The spree of arrests on charges of sedition highlights the continuation of colonial measures to deal with rival voices. Fawad Chaudhary is the most recent case.
This is not the first time in the history of subcontinent that such a measure was adopted. In 1897, Bal Gangadhar Tilak, known for his criticism of the British, was charged for sedation for his views in Marathi newspaper, Kesari. This started a long practice of the colonisers to curb dissent through charges of sedation.
The same tactic of silencing dissent on sedation charges was again employed by the colonisers in 1922 against Gandhi when he was sentenced to six years of imprisonment for an ‘attempt to excite disaffection towards the British government’.
What exactly is sedation? Section 124-A of the Pakistan Penal Code (PPC) states, “whoever by words, either spoken or written… brings or attempts to bring into hatred or contempt… towards, the Federal or Provincial Government established by law shall be punished…” for sedation.
Unfortunately, a tolerant approach towards criticism has never been adopted in Pakistan. It is not hard to find examples in our history where political opponents were sent to jail or termed as “ghadaar” (traitor). The recent arrests, fuelled by political motives, reflect that we are still governed by the same dictatorial, totalitarian, and colonial mindset.
However, this provision of law ought to be interpreted within the ambit of the constitution of Pakistan. As far as the constitution is concerned it has attached, and rightly so, great importance to the freedom of speech under article 19. Although there are restrictions on the freedom of speech, such restriction needs to be “reasonable” and cannot be to further political motives.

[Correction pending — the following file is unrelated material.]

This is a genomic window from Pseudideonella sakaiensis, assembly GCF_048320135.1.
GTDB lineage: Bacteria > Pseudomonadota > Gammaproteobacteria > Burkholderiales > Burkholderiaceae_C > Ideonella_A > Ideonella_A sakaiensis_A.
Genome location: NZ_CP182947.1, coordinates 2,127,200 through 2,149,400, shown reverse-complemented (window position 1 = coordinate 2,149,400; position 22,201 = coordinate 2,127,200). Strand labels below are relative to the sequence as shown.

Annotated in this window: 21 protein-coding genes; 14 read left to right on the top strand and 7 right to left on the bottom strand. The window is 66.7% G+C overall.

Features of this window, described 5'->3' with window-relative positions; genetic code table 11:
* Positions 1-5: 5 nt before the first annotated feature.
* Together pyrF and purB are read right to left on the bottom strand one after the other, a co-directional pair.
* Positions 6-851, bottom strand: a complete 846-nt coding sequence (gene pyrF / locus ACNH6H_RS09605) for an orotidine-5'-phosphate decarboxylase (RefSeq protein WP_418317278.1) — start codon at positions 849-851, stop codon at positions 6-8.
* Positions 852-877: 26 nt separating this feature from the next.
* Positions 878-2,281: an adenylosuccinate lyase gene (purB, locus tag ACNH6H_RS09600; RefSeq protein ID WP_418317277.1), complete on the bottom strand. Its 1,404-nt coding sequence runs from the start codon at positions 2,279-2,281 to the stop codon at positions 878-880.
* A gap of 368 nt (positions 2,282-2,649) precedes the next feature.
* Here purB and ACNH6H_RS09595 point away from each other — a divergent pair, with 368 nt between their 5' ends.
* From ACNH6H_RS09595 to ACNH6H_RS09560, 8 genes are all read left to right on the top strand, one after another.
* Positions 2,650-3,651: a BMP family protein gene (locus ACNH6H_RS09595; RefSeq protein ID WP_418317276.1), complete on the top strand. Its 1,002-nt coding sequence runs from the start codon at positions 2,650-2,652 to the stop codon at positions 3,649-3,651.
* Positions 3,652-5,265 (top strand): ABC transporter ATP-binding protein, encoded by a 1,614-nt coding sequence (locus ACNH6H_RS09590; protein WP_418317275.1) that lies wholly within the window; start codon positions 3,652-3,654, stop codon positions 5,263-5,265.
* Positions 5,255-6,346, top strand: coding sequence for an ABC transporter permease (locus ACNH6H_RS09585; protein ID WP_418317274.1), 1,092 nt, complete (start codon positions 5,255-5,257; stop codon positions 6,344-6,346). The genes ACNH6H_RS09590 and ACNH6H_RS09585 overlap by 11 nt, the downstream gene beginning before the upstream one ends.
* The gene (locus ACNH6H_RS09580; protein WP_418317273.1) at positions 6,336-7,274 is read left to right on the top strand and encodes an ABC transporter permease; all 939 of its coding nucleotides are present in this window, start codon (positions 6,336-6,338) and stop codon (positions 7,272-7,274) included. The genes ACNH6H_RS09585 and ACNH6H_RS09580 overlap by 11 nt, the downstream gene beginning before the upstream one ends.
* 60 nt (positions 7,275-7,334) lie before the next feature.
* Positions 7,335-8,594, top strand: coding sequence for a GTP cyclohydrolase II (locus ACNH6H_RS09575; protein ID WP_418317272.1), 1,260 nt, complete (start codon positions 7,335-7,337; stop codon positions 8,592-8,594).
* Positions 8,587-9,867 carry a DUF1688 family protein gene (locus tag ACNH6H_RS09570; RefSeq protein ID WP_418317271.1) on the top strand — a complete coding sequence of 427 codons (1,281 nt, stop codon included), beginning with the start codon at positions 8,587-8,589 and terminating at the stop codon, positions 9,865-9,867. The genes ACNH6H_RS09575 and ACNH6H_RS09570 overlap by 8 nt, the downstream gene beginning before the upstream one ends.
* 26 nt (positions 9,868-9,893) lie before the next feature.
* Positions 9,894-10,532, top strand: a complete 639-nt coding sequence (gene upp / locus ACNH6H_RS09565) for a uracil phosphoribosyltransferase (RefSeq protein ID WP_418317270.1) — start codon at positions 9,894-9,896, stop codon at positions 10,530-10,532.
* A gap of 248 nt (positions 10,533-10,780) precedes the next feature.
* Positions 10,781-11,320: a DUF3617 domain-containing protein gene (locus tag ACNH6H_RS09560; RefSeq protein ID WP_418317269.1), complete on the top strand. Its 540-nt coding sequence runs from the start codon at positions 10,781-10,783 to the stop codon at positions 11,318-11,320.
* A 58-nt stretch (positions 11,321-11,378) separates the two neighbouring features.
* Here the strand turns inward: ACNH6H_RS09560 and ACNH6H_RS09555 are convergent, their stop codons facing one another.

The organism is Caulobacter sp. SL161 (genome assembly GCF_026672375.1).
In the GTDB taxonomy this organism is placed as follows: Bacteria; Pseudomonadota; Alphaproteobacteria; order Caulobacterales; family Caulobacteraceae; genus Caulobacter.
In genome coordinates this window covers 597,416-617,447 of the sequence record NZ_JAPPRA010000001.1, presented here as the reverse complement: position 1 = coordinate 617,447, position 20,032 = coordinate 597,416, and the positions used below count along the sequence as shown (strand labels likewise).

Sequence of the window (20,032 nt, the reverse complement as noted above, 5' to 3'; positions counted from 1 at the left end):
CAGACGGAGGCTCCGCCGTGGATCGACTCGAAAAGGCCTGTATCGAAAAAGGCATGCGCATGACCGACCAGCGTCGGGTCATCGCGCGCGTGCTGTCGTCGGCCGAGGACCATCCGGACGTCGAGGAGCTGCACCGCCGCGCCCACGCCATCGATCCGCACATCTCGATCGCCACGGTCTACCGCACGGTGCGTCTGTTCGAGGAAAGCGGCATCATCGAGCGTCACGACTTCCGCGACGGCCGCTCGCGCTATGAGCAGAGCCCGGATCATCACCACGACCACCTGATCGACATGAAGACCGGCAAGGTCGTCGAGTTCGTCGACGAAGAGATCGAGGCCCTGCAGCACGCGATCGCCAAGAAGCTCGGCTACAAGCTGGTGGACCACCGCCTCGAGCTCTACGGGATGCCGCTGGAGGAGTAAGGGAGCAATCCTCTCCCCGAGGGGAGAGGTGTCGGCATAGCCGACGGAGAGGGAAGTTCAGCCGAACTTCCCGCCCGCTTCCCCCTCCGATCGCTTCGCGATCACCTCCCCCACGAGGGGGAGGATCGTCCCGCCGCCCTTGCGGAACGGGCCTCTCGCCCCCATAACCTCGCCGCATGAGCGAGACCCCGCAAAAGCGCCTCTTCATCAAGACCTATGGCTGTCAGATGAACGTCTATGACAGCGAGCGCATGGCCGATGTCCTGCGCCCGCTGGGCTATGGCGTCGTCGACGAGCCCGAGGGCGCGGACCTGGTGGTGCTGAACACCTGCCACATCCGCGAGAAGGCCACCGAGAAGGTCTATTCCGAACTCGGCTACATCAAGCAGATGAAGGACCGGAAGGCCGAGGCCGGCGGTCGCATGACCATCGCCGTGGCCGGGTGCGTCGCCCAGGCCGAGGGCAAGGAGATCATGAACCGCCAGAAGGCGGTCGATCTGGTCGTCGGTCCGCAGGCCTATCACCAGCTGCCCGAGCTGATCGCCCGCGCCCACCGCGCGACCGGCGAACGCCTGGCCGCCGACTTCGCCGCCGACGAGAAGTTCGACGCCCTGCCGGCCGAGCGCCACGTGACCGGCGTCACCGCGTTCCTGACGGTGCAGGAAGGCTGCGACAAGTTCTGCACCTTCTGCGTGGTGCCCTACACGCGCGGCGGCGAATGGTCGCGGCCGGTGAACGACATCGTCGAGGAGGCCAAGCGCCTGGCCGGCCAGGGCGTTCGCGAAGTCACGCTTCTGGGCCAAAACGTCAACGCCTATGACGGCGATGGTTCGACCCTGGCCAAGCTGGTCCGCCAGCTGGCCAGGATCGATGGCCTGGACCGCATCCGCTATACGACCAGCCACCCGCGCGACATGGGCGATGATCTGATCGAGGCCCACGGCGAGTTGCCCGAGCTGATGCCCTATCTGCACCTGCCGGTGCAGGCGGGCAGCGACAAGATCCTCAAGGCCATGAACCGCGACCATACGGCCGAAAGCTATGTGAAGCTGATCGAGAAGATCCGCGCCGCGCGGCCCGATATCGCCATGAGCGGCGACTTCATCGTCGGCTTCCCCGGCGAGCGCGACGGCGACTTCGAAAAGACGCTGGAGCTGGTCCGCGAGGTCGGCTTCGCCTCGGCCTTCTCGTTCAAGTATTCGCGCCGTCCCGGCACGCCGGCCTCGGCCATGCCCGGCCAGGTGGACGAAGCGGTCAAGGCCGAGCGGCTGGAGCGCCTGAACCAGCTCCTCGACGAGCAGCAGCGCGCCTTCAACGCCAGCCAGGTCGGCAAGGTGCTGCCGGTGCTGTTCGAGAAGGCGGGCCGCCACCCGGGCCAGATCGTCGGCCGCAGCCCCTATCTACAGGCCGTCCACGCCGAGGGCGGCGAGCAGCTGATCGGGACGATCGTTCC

The recent arrests on the pretext of sedation seems far from being “reasonable” and has once again resurrected the colonial way of curbing those who present the opposite view.
Such cases prompt us to question the value we attach to our freedoms. Unfortunately, a tolerant approach towards criticism has never been adopted in Pakistan. It is not hard to find examples in our history where political opponents were sent to jail or termed as “ghadaar” (traitor). The recent arrests, fuelled by political motives, reflect that we are still governed by the same dictatorial, totalitarian, and colonial mindset.
High-ups in the corridors of power must understand that draconian measures to curb fundamental freedoms which are beyond “reasonable” would be nothing but a betrayal of the spirit and idea of Pakistan. They must ensure that law is not used for reasons other than in the expedition for justice. In a society with an already crumbling trust in the judicial system, dragging law and judiciary into the political game will only lead to disastrous consequences.